A Brigham Young University professor widely recognized for his research into the process of turning coal into gas told an audience at the annual meeting of the world's largest scientific society that the technology may, for the first time, be financially compelling, thanks to concerns about global warming.
Larry Baxter, professor of chemical engineering, was part of a panel discussion titled "Coal Gasification: Myths, Challenges and Opportunities" presented Friday, Feb. 15, at the conference of the American Association for the Advancement of Science, the organization that publishes the journal Science. Gasification is the process of releasing coal's energy with extremely high temperatures but without enough oxygen to burn it all.
"Global warming issues may create gasification's best chance for success," Baxter said of the technology that has been used in rudimentary form since World War II. "Gasifiers produce a nearly pure carbon dioxide stream that may be more easily captured and stored than most other processes."
Gasification has potential contributions to both transportation and electrical power energy markets. With ongoing concerns about the price and availability of oil, populous countries like the U.S. and China with large coal reserves are exploring other energy options. Gasification has been appealing because it can turn coal or biomass into transportation fuel. In fact, Nazi Germany and South Africa under apartheid did so when faced with oil embargoes. On paper, gasification is also 50 percent more efficient at turning energy from coal into electricity than traditional coal burning. These efficiency advantages have proved difficult to achieve in practice, however, and most practical gasifiers generate power with about the same efficiency as a modern coal-fired power plant.
"Gasification has never really found its footing in the U.S. as either a transportation fuel or power generation technology because of problems of implementation and costs," Baxter said, noting that the complex process costs more to build and is more difficult to maintain than traditional oil refinement for motor fuel or coal-fired plants for electricity.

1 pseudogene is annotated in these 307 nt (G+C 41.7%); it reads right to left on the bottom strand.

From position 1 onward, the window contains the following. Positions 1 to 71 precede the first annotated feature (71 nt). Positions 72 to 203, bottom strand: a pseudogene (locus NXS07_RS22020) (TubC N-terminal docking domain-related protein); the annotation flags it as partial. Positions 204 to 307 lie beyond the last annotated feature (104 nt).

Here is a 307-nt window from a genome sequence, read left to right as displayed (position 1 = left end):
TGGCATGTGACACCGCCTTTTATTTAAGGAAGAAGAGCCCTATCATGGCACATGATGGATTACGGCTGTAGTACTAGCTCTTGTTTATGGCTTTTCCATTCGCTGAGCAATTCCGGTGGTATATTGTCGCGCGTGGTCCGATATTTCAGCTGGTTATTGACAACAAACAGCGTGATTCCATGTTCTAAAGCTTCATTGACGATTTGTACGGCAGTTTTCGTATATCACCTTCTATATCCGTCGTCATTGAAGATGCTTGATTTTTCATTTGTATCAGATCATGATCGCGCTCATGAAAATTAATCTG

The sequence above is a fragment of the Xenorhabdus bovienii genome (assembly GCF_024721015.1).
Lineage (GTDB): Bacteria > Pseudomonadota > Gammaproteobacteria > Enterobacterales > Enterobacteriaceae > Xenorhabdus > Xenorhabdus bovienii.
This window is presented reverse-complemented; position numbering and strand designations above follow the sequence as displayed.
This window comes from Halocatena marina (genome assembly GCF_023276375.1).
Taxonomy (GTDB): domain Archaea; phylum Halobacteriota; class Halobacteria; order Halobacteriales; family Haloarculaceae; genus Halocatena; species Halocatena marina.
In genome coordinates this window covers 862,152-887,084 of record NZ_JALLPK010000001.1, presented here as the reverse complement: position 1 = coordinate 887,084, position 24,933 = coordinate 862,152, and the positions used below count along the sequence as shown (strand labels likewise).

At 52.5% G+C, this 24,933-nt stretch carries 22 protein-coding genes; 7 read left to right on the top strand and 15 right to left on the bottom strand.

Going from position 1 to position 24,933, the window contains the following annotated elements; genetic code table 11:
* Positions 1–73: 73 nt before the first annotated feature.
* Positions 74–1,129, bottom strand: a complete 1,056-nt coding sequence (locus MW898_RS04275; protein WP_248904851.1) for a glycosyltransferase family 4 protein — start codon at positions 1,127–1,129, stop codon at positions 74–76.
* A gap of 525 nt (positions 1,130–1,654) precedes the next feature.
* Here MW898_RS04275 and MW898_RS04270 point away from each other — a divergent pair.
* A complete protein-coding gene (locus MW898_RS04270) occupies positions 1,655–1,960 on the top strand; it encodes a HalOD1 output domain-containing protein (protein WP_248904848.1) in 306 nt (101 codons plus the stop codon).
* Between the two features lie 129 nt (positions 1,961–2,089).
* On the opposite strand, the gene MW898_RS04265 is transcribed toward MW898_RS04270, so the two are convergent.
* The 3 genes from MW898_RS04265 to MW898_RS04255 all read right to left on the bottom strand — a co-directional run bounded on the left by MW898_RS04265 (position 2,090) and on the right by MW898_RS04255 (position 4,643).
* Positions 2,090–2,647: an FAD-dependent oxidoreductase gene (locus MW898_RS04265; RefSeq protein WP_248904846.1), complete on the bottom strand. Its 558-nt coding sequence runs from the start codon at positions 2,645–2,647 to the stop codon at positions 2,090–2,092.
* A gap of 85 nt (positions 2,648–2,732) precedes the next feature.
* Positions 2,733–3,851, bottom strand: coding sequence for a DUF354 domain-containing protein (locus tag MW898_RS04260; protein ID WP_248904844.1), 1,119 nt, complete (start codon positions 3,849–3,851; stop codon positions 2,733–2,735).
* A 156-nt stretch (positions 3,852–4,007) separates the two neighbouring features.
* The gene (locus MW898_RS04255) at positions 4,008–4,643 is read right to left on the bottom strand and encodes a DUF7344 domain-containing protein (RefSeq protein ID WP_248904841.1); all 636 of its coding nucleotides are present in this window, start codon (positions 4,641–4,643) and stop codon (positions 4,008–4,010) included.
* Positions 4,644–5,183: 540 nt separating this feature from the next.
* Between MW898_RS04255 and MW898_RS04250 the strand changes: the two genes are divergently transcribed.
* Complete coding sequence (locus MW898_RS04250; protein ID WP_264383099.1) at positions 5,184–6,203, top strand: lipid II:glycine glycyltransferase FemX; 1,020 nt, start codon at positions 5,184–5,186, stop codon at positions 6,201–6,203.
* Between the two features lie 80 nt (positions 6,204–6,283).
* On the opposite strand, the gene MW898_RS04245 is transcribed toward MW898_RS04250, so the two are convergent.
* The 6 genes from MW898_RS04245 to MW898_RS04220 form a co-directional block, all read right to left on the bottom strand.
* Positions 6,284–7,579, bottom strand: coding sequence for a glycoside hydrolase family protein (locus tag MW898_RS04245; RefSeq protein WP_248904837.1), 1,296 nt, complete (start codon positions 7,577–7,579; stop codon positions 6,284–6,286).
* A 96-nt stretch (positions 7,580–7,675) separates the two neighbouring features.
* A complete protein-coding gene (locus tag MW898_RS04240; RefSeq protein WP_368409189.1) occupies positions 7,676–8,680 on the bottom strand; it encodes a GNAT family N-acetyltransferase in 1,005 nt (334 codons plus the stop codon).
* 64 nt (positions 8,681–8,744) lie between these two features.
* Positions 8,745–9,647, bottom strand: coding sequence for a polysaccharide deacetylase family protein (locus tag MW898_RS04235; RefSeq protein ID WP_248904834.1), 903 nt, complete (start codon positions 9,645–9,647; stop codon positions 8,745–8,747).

But Baxter foresees federal regulations that will increase costs for coal-burning plants by restricting the amount of carbon that can be emitted into the atmosphere and contribute to global warming. Many states, such as California, already have such restrictions. Under those circumstances, building and using a coal gasifier will be economically competitive with separating and capturing the carbon dioxide from traditional plants.
"Until now, engineers could see technical benefits with gasification, but they didn't translate into the business advantages," Baxter said. "Now, both engineers and business managers are interested."
Baxter actively promotes and researches renewable energy options such as biomass, wind, solar and hydro power but predicts that even once these options achieve widespread use, they will fail to meet energy demand. In addition to reducing consumption, Baxter believes fossil fuels must remain part of the world's energy solution.
"There's no rational near-term energy future that does not involve continued use of fossil fuel," he said. "If we emit that CO2, we either have to throw up our arms and face the consequences of global warming or use fossil-based power supplies in new ways that limit the emissions.
"I've researched coal and biomass gasification for a long time," Baxter continued. "It's still going to be more expensive than current techniques, but it will be cost-competitive compared with most other processes that include CO2 capture and storage. Coal gasification in the future could become as important as coal combustion is to us right now."
Baxter's expertise includes experimental work and computer models of the gasification process, but his presentation at AAAS focuses on modeling. He and his students write computer programs that describe the detailed environment (temperature, pressure, reaction rates, velocity and composition) inside a gasifier. They have found that the part of the coal that does not burn influences the process's operation and design more than the part that does. Baxter's team is developing ways to describe this leftover slag's properties and its interaction with the lining of the metal container in which gasification takes place.
"Professor Baxter is a world-recognized expert in combustion and energy issues," said Richard Rowley, chair of BYU's department of chemical engineering in the Ira A. Fulton College of Engineering & Technology. "He is a prolific researcher and his expertise on important issues relating to world energy policies are in high demand. With the nation's energy needs at a forefront and with the high level of coal resources in this country, Professor Baxter's work on coal gasification is not only of scientific interest but also of great importance to all of us."
Writer: Marissa Ballantyne